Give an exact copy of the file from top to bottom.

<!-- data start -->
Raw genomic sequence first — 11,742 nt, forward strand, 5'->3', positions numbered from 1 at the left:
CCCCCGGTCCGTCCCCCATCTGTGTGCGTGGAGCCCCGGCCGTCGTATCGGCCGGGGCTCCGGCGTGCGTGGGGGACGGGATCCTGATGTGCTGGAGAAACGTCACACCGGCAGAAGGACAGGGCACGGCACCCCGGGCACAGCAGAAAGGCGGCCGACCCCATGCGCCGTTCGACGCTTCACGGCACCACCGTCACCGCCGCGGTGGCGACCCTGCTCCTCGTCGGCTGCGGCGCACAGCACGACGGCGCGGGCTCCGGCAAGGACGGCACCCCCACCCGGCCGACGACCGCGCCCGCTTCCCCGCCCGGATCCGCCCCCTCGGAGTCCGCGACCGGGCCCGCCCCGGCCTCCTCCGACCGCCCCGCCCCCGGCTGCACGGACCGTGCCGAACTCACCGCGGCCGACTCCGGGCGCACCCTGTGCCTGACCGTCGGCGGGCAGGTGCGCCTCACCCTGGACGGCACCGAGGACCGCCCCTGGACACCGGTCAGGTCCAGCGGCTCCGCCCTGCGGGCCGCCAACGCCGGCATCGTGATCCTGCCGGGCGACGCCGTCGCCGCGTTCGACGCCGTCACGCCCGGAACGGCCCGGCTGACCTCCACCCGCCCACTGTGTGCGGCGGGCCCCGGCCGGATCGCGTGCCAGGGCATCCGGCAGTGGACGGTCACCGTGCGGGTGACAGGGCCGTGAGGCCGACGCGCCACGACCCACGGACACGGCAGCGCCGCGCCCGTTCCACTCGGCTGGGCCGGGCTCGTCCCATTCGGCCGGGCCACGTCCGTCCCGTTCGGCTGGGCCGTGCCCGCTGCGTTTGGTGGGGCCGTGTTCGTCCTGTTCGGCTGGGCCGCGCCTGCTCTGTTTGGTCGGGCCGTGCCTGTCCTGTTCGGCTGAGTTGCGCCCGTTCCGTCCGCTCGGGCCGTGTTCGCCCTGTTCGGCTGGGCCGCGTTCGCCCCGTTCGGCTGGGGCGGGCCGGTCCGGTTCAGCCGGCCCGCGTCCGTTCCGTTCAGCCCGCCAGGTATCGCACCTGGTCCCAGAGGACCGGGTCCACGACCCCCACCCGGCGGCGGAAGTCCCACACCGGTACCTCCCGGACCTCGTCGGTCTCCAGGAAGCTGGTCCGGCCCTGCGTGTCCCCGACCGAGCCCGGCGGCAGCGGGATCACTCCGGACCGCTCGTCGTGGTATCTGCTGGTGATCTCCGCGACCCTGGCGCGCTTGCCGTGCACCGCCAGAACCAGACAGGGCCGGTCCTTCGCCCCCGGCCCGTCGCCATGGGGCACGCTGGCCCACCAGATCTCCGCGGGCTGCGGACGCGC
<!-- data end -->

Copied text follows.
Raw genomic sequence first — 11,742 nt, forward strand, 5'->3', positions numbered from 1 at the left:
CCCCCGGTCCGTCCCCCATCTGTGTGCGTGGAGCCCCGGCCGTCGTATCGGCCGGGGCTCCGGCGTGCGTGGGGGACGGGATCCTGATGTGCTGGAGAAACGTCACACCGGCAGAAGGACAGGGCACGGCACCCCGGGCACAGCAGAAAGGCGGCCGACCCCATGCGCCGTTCGACGCTTCACGGCACCACCGTCACCGCCGCGGTGGCGACCCTGCTCCTCGTCGGCTGCGGCGCACAGCACGACGGCGCGGGCTCCGGCAAGGACGGCACCCCCACCCGGCCGACGACCGCGCCCGCTTCCCCGCCCGGATCCGCCCCCTCGGAGTCCGCGACCGGGCCCGCCCCGGCCTCCTCCGACCGCCCCGCCCCCGGCTGCACGGACCGTGCCGAACTCACCGCGGCCGACTCCGGGCGCACCCTGTGCCTGACCGTCGGCGGGCAGGTGCGCCTCACCCTGGACGGCACCGAGGACCGCCCCTGGACACCGGTCAGGTCCAGCGGCTCCGCCCTGCGGGCCGCCAACGCCGGCATCGTGATCCTGCCGGGCGACGCCGTCGCCGCGTTCGACGCCGTCACGCCCGGAACGGCCCGGCTGACCTCCACCCGCCCACTGTGTGCGGCGGGCCCCGGCCGGATCGCGTGCCAGGGCATCCGGCAGTGGACGGTCACCGTGCGGGTGACAGGGCCGTGAGGCCGACGCGCCACGACCCACGGACACGGCAGCGCCGCGCCCGTTCCACTCGGCTGGGCCGGGCTCGTCCCATTCGGCCGGGCCACGTCCGTCCCGTTCGGCTGGGCCGTGCCCGCTGCGTTTGGTGGGGCCGTGTTCGTCCTGTTCGGCTGGGCCGCGCCTGCTCTGTTTGGTCGGGCCGTGCCTGTCCTGTTCGGCTGAGTTGCGCCCGTTCCGTCCGCTCGGGCCGTGTTCGCCCTGTTCGGCTGGGCCGCGTTCGCCCCGTTCGGCTGGGGCGGGCCGGTCCGGTTCAGCCGGCCCGCGTCCGTTCCGTTCAGCCCGCCAGGTATCGCACCTGGTCCCAGAGGACCGGGTCCACGACCCCCACCCGGCGGCGGAAGTCCCACACCGGTACCTCCCGGACCTCGTCGGTCTCCAGGAAGCTGGTCCGGCCCTGCGTGTCCCCGACCGAGCCCGGCGGCAGCGGGATCACTCCGGACCGCTCGTCGTGGTATCTGCTGGTGATCTCCGCGACCCTGGCGCGCTTGCCGTGCACCGCCAGAACCAGACAGGGCCGGTCCTTCGCCCCCGGCCCGTCGCCATGGGGCACGCTGGCCCACCAGATCTCCGCGGGCTGCGGACGCGC